Andrew Lloyd Webber’s “The Phantom of the Opera” has returned to Fort Lauderdale’s Broward Center….for the fifth time since the center was inaugurated in 1991. Should you see it again?
Producers promised a re-imagined “Phantom,” a new vision for the longest running show on Broadway, a legendary production that has grossed $6 billion over 65,000 performances—that’s 140 million tickets— in 30 countries. Obviously, something was working, even if the show is practically middle-aged.
Lloyd Webber’s tuneful score and Maria Bjornson’s stunning costumes were retained, but Webber and producer Cameron Mackintosh entrusted fellow Brit Laurence Connor to helm a fresh interpretation, along with choreography by Scott Ambler and a set by Paul Brown, that would focus less on the spectacle and more on the characters and their relationships.
Connor co-directed the reimagined version of “Les Miserables” a couple of years ago that ditched that show’s iconic turntable and wound up on Broadway for another profitable run.
For “Phantom,” this approach means that producers saved a lot of money on sets. This production is still opulent by road show standards, but it is not the near-Broadway clone that forced performing arts centers across the country to knock out walls just to accommodate the massive sets.
Instead, the scenes are dark, relying on inventive lighting from Paule Constable. A tall brick silo rotates throughout the production, serving as the back wall of the opera house, the descending staircase to the Paris sewers and revealing the manager’s offices. The Phantom’s lair, in particular, is spare, more bachelor pad than studio, equipped with an odd organ sans pipes.
The one-ton chandelier remains, but lends less presence to the setting of the opening scene, even if it later descends faster, evoking a few screams from the audience below. Even the breathtaking gondola ride through the sewer is truncated.
The operas with the opera, “Hannibal,” “Il Muto” and “Don Juan Triumphant,” seem two dimensional, cartoonish and just plain cheap, but it’s the masquerade ball at the opening of Act II that suffers the most. The mirrored ballroom is impressive, but the elimination of the grand staircase steals the terror of the Phantom’s menacing entrance.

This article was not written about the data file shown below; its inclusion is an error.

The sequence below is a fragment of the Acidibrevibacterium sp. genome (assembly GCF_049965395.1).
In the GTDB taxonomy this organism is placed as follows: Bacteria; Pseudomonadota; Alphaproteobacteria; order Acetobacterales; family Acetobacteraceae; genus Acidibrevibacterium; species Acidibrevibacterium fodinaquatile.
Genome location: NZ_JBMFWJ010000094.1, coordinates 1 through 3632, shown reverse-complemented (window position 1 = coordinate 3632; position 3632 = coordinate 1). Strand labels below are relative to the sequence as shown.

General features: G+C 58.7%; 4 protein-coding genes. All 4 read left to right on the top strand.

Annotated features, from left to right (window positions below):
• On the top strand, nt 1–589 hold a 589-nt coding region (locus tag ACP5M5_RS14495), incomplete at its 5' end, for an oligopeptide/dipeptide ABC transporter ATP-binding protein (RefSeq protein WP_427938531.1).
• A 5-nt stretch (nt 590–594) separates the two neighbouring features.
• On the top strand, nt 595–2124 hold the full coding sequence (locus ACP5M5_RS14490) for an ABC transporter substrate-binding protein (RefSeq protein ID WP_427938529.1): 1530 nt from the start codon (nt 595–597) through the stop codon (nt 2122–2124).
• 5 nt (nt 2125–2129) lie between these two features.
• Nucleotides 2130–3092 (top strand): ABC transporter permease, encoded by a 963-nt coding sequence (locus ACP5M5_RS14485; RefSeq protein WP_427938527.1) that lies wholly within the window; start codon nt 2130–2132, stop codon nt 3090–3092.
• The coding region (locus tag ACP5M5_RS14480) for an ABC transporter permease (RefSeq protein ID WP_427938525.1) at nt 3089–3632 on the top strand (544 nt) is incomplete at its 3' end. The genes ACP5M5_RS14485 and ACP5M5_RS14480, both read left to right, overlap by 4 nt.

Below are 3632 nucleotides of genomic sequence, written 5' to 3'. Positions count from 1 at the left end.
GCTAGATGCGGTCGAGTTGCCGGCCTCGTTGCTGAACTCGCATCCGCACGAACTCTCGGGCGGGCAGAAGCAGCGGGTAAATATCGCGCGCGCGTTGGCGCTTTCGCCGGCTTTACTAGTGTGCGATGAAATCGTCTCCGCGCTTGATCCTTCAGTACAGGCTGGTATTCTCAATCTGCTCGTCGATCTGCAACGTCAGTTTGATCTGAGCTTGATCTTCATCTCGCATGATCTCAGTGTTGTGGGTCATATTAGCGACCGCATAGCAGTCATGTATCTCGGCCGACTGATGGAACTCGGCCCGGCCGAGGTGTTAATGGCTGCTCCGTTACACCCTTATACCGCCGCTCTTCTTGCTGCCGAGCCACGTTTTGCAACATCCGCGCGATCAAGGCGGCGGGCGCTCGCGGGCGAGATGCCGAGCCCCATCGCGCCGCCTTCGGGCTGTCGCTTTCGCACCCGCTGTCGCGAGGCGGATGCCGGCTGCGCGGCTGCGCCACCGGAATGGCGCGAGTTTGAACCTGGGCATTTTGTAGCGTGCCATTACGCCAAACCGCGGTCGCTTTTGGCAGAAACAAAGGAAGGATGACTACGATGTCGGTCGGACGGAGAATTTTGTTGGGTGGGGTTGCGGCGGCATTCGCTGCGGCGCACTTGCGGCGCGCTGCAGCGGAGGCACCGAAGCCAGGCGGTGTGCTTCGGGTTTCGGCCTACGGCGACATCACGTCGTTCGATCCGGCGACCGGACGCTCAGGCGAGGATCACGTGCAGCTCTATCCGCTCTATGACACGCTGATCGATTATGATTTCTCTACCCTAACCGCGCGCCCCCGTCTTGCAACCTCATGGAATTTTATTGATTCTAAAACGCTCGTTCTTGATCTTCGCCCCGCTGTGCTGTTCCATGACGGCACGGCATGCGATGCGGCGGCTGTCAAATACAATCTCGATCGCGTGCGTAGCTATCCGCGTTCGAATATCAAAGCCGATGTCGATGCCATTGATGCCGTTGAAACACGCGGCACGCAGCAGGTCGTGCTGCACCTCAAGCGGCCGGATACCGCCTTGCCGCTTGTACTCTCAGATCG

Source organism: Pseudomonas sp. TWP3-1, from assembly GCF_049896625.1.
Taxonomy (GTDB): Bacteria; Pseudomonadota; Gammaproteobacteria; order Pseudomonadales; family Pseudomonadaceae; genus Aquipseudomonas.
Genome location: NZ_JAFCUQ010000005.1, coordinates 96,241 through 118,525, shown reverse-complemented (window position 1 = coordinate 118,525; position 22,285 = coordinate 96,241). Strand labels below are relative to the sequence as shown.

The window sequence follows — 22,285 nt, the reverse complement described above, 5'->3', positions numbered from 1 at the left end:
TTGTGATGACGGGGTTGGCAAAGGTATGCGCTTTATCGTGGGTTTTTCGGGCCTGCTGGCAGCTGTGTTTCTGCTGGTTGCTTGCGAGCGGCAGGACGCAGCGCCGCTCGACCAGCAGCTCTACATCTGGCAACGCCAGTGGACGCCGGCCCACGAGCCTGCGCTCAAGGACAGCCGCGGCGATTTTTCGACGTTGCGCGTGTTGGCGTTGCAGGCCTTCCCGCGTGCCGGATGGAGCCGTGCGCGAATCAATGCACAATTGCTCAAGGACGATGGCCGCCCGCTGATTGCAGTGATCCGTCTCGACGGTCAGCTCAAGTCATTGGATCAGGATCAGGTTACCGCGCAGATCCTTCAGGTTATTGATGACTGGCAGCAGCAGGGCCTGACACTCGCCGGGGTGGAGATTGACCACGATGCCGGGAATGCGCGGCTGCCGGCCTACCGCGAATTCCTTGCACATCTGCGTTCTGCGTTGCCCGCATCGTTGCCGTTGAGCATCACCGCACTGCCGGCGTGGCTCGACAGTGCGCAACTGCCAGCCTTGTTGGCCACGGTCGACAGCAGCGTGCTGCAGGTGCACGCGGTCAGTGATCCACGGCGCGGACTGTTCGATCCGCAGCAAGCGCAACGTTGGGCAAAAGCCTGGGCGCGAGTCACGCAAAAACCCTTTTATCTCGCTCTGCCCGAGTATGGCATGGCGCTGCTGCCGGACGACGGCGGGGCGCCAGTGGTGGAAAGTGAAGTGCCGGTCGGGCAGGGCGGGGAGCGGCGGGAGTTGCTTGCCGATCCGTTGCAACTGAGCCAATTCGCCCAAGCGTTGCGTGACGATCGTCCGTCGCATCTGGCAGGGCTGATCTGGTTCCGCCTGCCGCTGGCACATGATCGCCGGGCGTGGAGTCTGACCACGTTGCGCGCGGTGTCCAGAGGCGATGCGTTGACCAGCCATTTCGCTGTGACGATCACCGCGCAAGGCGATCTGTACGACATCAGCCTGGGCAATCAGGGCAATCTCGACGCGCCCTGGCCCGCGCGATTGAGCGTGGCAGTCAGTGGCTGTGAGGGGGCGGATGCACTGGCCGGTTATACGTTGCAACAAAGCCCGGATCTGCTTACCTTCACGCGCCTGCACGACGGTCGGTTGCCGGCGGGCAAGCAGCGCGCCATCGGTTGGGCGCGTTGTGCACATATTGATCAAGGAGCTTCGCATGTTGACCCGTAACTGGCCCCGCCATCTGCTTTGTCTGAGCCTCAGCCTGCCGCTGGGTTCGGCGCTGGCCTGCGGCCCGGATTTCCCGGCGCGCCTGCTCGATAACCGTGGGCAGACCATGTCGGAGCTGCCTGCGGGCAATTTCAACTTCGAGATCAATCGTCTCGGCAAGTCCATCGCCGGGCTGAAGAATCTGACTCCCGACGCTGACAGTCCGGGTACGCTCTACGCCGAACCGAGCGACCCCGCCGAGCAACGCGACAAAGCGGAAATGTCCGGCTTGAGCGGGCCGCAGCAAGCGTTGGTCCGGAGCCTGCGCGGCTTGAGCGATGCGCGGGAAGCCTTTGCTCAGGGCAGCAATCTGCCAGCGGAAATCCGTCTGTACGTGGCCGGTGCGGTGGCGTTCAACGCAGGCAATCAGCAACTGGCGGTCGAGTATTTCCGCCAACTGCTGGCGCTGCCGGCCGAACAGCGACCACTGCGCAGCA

But the biggest flaw in this production, if the emphasis is to be on the characters and their love triangle, is the acting. Cooper Grodin’s Phantom is too young and lacks the gravitas at nearly every entrance. The tortured soul is lost in his performance. His is also by far the weakest voice of the leads, failing to cut through the rich orchestrations performed by a 15-piece pit. And then there’s the issue of romantic chemistry with Julia Udine’s Christine.
Udine capably handles the massive vocal demands of her role while embodying the naïveté of her young dancer. Ben Jacoby, as Christine’s childhood friend and hopeful suitor Raul, boasts the strongest voice of the three and much more charisma than Grodin.
It would be difficult for anyone who has seen the original to not draw comparisons. At the press event earlier in the week, one enthusiastic guest boasted having seen the show more than 60 times and planned to top 70 while the new show is in South Florida.
There is still much to like in this production, even if it is unlikely to make its way to Broadway. The supporting cast is uniformly excellent throughout, the costumes are breathtaking and Connor maintains a brisk pace.
“Phantom of the Opera” runs through Nov. 30 at the Broward Center in Fort Lauderdale. Tickets start at $34.75 at BrowardCenter.org.